John E. Dowell Jr.’s “Sending the Message” at the African American Museum in Philadelphia.

Cotton pokes its way above pews in Dowell’s photographic vision; it comes streaming through the windows like angels in Renaissance paintings.

I superimposed cotton on [the interior],” he said. “But what it’s about is that, OK, we’re just equal like everybody else, you know, nothing special. Just give us a shot like everybody else. The message is: You could bury us. You could. I just want people to remember and to think about what happened there.

“My job is to plant a little seed. But I’m still trying to make pictures. I want the feeling. … People ask me, ‘What are you trying to do?’ I’m trying to show you what you can’t see.”

ART EXHIBIT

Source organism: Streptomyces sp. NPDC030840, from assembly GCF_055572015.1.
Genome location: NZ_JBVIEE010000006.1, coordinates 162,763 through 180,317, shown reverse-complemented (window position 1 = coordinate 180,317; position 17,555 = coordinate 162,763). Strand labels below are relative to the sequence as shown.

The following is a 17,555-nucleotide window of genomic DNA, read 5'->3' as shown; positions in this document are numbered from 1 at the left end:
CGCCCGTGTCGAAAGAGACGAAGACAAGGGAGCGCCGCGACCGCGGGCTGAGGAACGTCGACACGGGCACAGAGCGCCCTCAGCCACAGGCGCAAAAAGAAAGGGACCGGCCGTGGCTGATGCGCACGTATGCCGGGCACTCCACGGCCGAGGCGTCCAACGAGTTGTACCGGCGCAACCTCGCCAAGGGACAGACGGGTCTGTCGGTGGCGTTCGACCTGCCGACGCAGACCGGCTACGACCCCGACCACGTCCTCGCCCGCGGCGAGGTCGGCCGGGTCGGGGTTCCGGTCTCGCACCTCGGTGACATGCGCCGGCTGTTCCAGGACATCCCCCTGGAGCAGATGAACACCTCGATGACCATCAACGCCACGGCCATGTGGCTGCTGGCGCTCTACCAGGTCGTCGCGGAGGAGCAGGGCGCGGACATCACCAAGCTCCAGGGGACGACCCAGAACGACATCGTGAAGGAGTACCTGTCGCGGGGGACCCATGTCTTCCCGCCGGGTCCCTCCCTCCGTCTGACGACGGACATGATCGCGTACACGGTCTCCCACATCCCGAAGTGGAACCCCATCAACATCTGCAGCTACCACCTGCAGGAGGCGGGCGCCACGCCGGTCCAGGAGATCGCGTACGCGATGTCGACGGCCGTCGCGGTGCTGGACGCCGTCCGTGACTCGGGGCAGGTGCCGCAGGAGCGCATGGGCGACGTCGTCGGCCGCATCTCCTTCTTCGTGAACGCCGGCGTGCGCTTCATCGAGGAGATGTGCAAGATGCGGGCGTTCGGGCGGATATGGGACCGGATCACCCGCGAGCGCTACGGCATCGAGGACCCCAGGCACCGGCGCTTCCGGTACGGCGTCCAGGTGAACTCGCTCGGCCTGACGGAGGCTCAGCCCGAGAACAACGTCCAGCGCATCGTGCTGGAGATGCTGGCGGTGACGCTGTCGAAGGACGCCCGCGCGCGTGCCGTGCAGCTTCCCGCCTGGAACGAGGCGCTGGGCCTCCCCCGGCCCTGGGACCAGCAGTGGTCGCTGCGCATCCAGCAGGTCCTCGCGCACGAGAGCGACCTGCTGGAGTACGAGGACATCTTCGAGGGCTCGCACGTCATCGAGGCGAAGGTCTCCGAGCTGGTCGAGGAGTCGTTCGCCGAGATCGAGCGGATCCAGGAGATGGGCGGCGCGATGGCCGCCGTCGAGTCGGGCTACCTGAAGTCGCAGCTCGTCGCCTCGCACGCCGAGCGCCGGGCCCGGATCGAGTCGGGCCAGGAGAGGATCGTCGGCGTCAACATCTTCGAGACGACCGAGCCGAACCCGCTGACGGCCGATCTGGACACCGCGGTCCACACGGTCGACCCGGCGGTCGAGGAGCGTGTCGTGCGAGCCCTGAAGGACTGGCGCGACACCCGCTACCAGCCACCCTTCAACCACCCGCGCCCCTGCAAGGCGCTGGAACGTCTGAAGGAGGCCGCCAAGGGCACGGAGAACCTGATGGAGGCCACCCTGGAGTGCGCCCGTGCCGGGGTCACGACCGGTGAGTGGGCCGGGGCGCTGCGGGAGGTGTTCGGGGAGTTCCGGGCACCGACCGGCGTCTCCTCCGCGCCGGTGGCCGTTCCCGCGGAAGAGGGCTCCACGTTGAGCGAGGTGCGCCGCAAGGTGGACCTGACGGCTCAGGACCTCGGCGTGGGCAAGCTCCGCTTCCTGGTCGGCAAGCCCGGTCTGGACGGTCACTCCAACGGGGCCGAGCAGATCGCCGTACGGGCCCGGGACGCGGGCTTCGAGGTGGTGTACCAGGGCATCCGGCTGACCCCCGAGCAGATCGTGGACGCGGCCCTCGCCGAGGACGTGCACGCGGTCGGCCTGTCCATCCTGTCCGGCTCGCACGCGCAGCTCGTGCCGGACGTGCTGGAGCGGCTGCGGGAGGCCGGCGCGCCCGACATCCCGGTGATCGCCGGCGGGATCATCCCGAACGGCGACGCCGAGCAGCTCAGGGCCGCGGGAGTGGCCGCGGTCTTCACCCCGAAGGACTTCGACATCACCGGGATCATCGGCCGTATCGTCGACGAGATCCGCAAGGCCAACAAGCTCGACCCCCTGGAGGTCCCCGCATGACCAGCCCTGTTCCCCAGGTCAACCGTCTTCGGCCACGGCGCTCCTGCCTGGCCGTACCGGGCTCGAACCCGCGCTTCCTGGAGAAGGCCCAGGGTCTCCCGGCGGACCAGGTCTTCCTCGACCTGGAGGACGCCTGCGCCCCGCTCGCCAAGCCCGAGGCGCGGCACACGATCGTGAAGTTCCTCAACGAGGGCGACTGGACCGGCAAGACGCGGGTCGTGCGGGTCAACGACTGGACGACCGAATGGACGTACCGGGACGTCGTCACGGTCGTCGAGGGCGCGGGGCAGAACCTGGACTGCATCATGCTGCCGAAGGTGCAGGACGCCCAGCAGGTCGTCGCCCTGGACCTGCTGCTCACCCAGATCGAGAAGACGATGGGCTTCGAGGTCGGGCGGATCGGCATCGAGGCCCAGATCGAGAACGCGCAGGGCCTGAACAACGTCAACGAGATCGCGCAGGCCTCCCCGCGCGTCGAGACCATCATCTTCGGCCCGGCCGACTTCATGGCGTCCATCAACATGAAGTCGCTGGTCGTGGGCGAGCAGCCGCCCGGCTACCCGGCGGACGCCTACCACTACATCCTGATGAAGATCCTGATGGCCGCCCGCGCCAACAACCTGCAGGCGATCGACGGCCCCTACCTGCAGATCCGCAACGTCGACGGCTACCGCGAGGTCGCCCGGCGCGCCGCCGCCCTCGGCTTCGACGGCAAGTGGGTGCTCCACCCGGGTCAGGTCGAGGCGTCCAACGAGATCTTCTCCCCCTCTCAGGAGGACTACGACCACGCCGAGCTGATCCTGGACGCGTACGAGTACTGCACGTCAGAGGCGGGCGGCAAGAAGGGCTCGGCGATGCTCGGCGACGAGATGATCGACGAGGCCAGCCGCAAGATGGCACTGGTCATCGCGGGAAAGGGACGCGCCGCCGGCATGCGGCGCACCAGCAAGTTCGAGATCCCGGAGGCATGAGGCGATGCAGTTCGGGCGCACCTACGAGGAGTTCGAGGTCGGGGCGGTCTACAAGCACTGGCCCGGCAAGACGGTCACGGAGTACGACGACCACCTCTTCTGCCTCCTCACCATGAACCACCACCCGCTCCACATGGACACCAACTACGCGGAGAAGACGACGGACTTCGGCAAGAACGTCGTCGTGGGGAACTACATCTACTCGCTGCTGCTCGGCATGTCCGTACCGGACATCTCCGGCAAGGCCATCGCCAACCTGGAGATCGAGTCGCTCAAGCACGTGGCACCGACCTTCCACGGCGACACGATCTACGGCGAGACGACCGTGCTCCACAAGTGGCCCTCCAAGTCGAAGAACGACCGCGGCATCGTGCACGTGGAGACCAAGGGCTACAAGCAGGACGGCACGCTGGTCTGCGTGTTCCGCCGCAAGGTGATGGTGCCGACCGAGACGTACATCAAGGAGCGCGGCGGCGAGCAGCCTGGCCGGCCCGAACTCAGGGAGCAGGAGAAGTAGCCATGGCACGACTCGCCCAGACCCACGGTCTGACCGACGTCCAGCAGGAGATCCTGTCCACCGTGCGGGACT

Cotton: The Soft, Dangerous Beauty of the Past
Photographs by John Dowell

On view through Jan. 21, 2019, at the African American Museum in Philadelphia,
701 Arch St. Hours: 10 a.m.-5 p.m. Wednesday-Saturday and noon-5 p.m. Sunday. Admission: $14 adults, $10 children (4-12 years old), $10 students with I.D., $10 senior citizens. Information: 215- 574-0380 or aampmuseum.org

Article: Review of Cotton Exhibition on WHYY

Cotton as muse at the African American Museum

Link to original article

Peter Crimmins September 15, 2018

Artist John Dowell moves through his installation,

Artist John Dowell moves through his installation, “Lost in Cotton,” at the African American Museum in Philadelphia. The work evokes his grandmother’s experience of being lost in a cotton field as a small child. (Emma Lee/WHYY)


In the summer of 2011, John Dowell started having dreams about his grandmother, Big Mommy. After the second dream, his sister warned him that Big Mommy wanted something.